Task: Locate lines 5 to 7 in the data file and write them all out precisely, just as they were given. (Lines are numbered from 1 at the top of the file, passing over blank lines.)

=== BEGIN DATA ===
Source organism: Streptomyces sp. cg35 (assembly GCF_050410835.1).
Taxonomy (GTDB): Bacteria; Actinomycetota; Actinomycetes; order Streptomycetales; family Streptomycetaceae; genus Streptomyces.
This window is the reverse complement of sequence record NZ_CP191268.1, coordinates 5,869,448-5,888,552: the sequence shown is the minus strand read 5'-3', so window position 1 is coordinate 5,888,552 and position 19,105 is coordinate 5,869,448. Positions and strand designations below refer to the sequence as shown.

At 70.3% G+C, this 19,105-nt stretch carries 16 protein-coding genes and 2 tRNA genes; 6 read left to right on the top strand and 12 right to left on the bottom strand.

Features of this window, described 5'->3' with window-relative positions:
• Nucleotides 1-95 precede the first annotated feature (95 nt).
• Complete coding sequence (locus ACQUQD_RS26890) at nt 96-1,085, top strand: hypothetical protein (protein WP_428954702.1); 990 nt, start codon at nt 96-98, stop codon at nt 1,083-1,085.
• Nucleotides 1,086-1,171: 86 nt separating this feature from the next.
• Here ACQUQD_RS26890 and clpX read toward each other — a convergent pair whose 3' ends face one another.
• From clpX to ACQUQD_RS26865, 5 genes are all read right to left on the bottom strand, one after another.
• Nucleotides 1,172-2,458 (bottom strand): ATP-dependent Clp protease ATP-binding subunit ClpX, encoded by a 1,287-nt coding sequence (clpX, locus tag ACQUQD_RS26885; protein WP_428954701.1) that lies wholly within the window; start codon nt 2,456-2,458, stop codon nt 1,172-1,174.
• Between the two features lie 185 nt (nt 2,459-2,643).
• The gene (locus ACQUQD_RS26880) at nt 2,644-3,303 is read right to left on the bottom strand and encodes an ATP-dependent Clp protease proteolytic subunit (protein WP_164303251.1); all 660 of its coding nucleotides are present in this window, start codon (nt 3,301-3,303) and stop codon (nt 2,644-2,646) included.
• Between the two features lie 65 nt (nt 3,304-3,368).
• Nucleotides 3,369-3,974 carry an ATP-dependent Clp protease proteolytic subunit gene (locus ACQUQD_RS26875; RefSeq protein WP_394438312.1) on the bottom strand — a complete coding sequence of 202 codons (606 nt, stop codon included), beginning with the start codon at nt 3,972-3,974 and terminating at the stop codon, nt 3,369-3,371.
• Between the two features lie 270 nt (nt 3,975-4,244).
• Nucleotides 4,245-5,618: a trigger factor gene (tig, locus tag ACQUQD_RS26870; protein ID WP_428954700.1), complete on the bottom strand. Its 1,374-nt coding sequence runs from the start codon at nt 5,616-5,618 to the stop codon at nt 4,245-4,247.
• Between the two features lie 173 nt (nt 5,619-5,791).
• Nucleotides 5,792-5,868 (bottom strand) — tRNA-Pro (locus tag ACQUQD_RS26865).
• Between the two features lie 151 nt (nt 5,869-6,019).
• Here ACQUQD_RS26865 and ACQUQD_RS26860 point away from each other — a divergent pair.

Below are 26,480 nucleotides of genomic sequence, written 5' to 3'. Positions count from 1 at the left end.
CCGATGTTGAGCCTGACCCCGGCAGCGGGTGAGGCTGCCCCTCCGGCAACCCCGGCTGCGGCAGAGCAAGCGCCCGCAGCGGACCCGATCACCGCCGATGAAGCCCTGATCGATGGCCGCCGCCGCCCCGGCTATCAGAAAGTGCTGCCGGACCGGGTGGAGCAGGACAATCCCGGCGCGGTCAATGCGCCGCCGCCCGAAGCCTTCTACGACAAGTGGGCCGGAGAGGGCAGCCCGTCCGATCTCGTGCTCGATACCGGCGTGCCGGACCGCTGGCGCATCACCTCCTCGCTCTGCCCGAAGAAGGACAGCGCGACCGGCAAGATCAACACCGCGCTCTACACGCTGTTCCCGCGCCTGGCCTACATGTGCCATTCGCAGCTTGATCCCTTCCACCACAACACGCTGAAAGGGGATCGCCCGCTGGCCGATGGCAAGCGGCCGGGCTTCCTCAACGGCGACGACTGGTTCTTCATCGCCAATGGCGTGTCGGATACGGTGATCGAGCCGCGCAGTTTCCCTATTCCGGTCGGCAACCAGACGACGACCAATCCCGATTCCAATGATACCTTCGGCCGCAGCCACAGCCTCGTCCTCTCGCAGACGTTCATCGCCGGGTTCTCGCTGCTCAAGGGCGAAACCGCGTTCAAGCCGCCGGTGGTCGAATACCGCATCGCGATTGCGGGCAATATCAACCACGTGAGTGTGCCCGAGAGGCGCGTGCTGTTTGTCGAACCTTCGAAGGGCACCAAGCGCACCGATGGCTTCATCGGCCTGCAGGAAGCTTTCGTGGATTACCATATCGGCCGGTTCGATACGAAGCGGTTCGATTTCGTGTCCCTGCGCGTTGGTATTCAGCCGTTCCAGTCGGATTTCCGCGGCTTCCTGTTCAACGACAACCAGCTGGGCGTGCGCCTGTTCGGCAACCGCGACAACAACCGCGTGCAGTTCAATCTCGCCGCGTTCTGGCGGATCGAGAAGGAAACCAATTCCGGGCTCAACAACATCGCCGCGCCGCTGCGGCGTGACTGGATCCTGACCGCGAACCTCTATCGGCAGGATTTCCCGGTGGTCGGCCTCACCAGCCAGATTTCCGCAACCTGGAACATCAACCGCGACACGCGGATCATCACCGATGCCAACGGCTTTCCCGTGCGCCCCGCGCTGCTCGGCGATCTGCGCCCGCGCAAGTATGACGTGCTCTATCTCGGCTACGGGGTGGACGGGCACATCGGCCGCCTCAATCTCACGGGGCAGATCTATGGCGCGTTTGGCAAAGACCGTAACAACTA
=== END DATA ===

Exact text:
Features of this window, described 5'->3' with window-relative positions:
• Nucleotides 1-95 precede the first annotated feature (95 nt).
• Complete coding sequence (locus ACQUQD_RS26890) at nt 96-1,085, top strand: hypothetical protein (protein WP_428954702.1); 990 nt, start codon at nt 96-98, stop codon at nt 1,083-1,085.